While the other states are incorporating reforms to reduce over criminalization, Oklahoma seems to be moving in the opposite direction. Its judiciary, which is penalty funded, is putting offenders in financial peril as they battle hefty fines, pushing them back into a life of crime in many cases. The revenue generated by making offenders pay their way through the judicial and correctional system is divided by multiple agencies including the court system.
In the name of being hard on crime, offenders are expected to incur all the costs of the trial and possible incarceration along with the fine imposed for the criminal act. So, a person accused of speeding about 10 miles over the limit would be fined $10, but when judicial costs are added to this, the final amount payable comes to a hefty $190.
Those who are held in county jails are expected to pay per diem costs of incarceration which comes to $40 to $50 per day. So, as an accused awaits trial and is held in the local correctional facility because he has been denied bail, he could end up paying for 100 to 200 days which would be a massive $5000 to $10,000.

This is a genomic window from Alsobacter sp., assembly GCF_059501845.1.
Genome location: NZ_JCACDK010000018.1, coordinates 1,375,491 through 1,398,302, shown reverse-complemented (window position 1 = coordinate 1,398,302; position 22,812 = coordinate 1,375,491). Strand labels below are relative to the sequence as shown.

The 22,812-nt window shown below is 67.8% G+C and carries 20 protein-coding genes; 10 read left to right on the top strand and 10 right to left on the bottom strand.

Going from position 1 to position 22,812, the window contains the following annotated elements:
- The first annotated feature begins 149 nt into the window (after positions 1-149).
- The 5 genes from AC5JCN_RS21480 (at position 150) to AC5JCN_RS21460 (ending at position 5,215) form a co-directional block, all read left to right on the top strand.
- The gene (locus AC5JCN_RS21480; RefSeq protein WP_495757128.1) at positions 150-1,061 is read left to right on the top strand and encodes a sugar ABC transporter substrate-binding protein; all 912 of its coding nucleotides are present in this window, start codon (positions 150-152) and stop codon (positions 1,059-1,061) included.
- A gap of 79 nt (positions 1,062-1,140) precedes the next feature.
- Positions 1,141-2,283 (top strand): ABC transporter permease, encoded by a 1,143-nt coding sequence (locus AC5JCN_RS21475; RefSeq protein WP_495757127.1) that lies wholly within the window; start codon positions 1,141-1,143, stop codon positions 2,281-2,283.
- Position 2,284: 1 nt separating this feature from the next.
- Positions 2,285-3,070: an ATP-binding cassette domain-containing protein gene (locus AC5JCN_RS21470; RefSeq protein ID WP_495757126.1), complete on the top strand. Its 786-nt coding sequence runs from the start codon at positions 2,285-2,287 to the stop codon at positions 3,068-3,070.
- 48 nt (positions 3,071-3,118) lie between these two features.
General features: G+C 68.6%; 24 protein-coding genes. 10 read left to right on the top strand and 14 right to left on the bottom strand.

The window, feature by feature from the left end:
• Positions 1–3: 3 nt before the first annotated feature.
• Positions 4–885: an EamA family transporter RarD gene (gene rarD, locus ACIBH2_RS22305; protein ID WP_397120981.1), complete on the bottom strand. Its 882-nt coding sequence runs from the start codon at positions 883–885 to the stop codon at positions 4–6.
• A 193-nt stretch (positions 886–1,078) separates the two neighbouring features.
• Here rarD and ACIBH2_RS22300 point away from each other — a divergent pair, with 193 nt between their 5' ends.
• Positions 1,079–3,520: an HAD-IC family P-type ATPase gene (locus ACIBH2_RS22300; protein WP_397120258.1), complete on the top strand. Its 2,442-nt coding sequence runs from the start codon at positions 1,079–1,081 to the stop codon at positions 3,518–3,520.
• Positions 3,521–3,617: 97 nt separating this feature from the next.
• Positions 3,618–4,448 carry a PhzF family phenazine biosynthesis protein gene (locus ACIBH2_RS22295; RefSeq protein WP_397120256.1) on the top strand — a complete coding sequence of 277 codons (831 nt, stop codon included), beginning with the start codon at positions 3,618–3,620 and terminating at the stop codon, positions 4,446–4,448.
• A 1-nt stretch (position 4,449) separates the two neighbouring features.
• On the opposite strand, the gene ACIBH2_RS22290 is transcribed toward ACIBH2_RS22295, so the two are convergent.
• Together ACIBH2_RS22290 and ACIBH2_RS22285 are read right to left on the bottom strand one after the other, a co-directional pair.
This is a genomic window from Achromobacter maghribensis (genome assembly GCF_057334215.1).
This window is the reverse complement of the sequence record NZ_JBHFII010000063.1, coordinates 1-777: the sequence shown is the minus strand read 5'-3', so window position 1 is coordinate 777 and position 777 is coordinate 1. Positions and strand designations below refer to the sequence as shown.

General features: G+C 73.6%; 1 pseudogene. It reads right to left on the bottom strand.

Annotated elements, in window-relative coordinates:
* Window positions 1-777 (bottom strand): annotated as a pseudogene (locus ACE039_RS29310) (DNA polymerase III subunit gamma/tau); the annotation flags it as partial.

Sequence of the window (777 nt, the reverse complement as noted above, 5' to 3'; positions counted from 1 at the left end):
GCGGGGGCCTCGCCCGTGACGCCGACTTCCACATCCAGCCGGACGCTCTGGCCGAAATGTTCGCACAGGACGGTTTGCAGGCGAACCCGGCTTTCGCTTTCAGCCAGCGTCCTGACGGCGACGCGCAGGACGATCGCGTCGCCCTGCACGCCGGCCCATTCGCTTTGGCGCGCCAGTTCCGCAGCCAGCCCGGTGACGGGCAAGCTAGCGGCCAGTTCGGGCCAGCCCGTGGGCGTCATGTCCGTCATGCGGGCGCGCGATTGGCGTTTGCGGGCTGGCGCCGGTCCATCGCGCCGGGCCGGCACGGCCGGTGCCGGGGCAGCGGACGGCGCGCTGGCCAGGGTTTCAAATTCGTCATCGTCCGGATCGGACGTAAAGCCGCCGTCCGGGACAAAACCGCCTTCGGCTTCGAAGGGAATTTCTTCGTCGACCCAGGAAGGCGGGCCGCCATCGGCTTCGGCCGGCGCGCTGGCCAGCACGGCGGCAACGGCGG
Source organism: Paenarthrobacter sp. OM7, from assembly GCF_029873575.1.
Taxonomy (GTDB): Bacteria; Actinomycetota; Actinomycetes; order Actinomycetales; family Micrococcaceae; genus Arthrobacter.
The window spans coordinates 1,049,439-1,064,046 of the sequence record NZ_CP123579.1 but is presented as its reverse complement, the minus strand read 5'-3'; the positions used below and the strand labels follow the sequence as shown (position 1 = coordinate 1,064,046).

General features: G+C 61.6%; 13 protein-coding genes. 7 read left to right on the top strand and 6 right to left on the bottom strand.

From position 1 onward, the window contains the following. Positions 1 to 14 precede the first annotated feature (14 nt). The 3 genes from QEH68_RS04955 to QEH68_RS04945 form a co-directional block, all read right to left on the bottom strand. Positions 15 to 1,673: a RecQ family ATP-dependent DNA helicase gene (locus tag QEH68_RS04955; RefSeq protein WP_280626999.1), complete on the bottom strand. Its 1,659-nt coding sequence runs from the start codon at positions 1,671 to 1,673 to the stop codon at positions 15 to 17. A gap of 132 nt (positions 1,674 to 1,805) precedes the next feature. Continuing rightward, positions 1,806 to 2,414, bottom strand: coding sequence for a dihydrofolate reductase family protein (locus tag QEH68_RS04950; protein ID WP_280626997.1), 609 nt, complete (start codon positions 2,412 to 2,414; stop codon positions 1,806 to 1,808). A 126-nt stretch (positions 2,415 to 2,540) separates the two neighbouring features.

Undoubtedly the approach is flawed since the judiciary is funded by the revenues collected from people who cannot pay or will not pay after being released from prison. To exacerbate the issue, depending on the stigma attached to the crime offenders were charged with, it may be impossible for them to find employment. Although there are nonprofit groups that are helping such individuals, they are unable to reach all those who find themselves in this precarious situation.